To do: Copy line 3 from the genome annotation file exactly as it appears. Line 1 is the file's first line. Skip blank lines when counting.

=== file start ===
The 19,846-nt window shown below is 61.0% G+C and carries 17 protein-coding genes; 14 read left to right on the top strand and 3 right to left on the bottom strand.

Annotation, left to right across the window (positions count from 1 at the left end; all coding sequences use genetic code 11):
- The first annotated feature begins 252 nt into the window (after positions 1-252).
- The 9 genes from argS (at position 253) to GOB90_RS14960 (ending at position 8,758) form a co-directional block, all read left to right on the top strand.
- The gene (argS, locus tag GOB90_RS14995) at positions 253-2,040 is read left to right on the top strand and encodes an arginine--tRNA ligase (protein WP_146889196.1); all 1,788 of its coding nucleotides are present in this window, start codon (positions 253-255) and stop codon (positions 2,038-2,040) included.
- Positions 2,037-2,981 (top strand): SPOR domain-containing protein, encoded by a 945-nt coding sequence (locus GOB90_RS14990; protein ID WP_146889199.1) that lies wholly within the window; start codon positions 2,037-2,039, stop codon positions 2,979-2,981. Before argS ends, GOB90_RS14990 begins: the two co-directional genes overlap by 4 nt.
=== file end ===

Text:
- The first annotated feature begins 252 nt into the window (after positions 1-252).